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Author Topic: Equality Issues  (Read 1362 times)

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Quinky

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Re: Equality Issues
« Reply #45 on: Friday 30-Aug-2019, 13:07* »
I think one big problem is the very definition of "equality". Whilst you make some good points, you seem to be looking at statistics and focusing very much on the law of averages (esp the Dave/Mohammed point). I'd suggest that many people who aspire to be, and achieve the goal of becoming a CEO are not average people. Similarly, the UK is not made up of 50% black / mixed race people, so surely the statistic regarding the England football team with more than 50% from this demographic should also be questioned? Sadly, the general media approach to such things is to celebrate it as an achievement, whilst criticising it if the balance if it's the other way. I say "sadly" because it detracts totally from the skill and hard work put in by the players in question.

I believe that in the modern age businesses can't get away with simply promoting people that they like or know, there's simply too much scrutiny. Yes, there will be exceptions, but not at a FTSE100 company. These businesses have shareholders to placate and they rely upon results, so the best person has to be hired. That's not to say they always get it right, but then some people thought The Beatles would come to nothing.

My industry is 70%+ female, but there are more males than females at board level - at the moment. That's because it's a young industry and many companies are still being run by the founders. What does interest me though is that the people who are calling for more female board members (in the interests of "equality") are doing absolutely nothing to recruit more males at any level; it seems "equality" only works one way.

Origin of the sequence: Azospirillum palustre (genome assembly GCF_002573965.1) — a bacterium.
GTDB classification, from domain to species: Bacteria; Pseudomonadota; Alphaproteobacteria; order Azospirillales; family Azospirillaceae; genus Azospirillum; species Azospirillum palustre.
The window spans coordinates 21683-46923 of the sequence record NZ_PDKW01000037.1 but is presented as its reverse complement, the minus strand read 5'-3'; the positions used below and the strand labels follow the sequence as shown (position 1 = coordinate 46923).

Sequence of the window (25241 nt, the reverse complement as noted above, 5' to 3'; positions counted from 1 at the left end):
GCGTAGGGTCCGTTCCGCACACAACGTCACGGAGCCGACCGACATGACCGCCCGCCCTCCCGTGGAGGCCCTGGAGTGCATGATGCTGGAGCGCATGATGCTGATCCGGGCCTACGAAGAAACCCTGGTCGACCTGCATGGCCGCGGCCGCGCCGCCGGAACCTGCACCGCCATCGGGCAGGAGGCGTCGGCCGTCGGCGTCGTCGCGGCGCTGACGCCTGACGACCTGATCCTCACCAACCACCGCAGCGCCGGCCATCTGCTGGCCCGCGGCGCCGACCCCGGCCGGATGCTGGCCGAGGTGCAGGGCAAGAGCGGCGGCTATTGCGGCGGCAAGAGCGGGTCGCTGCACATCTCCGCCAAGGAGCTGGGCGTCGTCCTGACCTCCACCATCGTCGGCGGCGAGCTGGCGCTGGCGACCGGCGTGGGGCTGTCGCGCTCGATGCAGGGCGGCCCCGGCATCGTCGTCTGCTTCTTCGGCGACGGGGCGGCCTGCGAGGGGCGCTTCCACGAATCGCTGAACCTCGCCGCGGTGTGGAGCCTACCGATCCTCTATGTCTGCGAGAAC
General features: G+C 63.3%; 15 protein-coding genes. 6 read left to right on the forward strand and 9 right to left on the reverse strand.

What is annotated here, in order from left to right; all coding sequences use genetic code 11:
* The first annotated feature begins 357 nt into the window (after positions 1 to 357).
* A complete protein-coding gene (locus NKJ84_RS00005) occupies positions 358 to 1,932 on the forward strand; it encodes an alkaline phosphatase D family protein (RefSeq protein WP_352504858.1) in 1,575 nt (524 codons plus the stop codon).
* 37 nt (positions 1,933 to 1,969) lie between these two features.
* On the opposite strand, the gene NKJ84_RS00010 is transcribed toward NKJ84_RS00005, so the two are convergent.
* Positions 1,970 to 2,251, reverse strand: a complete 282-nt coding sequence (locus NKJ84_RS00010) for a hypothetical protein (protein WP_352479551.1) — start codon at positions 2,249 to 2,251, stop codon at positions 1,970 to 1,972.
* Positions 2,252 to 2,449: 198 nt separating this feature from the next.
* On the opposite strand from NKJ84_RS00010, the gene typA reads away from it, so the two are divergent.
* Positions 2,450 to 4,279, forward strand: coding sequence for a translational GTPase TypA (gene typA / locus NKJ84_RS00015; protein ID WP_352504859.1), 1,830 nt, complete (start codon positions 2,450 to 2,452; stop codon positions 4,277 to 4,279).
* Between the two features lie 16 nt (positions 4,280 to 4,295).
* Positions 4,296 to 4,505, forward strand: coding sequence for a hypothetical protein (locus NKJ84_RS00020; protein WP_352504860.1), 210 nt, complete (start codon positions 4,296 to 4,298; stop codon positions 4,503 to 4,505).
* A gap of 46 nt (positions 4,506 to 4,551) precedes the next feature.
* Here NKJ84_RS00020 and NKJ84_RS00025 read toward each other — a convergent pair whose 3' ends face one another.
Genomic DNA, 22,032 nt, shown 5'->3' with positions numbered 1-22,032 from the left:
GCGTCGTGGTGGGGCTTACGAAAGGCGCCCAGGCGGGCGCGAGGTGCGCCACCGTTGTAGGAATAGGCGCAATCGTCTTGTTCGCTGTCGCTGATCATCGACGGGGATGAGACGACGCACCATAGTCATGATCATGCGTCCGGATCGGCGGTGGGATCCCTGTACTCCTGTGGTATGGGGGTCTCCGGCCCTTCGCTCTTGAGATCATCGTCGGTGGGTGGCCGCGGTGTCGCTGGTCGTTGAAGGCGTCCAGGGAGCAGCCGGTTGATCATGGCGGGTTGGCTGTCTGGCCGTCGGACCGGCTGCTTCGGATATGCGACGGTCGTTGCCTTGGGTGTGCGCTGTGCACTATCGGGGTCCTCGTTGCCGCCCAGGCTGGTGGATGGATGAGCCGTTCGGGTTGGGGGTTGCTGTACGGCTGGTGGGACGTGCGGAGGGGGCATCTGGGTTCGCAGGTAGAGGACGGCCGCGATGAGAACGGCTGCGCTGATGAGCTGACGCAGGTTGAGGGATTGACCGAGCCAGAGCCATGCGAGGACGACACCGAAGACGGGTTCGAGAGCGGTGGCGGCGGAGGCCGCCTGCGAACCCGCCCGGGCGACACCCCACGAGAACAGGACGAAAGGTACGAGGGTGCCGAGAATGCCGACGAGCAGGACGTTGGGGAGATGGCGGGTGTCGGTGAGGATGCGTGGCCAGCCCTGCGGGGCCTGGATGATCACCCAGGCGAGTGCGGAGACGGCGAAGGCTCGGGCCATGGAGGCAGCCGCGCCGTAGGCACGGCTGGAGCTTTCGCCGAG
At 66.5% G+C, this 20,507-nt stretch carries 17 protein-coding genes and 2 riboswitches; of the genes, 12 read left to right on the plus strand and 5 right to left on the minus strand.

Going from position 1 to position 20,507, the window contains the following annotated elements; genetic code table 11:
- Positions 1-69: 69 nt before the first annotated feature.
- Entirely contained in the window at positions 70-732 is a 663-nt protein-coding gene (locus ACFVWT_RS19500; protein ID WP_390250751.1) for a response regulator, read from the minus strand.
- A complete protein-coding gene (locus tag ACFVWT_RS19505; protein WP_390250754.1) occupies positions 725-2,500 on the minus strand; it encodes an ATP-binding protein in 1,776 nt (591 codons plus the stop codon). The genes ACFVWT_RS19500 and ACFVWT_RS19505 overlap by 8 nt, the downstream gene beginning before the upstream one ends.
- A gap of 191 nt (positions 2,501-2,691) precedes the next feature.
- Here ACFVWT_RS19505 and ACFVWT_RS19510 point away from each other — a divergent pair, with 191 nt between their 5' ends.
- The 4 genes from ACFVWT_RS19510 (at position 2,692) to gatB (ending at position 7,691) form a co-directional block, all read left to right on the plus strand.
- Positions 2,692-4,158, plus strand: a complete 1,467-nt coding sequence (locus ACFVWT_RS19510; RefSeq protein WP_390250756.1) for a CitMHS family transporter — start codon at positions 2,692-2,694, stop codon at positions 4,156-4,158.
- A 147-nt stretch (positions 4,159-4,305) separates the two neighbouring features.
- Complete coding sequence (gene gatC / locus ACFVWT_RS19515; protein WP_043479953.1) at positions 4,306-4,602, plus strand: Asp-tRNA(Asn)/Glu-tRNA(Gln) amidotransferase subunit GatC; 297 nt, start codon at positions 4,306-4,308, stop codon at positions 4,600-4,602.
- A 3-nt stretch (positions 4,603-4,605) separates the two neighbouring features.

You mention women being offered roles where they're set up to fail; if that role is subsequently taken by a man, the same applies. This skews the occasionally mentioned statistic that companies with women on the board tend to be more successful than those without. Is it OK to say that's because women don't take on the more difficult roles? I don't think so, but you see how such statistics can be twisted to suit a narrative. No CEO role is easy - that's why there are less people seeking them.

Back to the question of "equality". What does it mean to you? It's not a trick question; more an interest which may explain our different opinions on some aspects of this issue.

 

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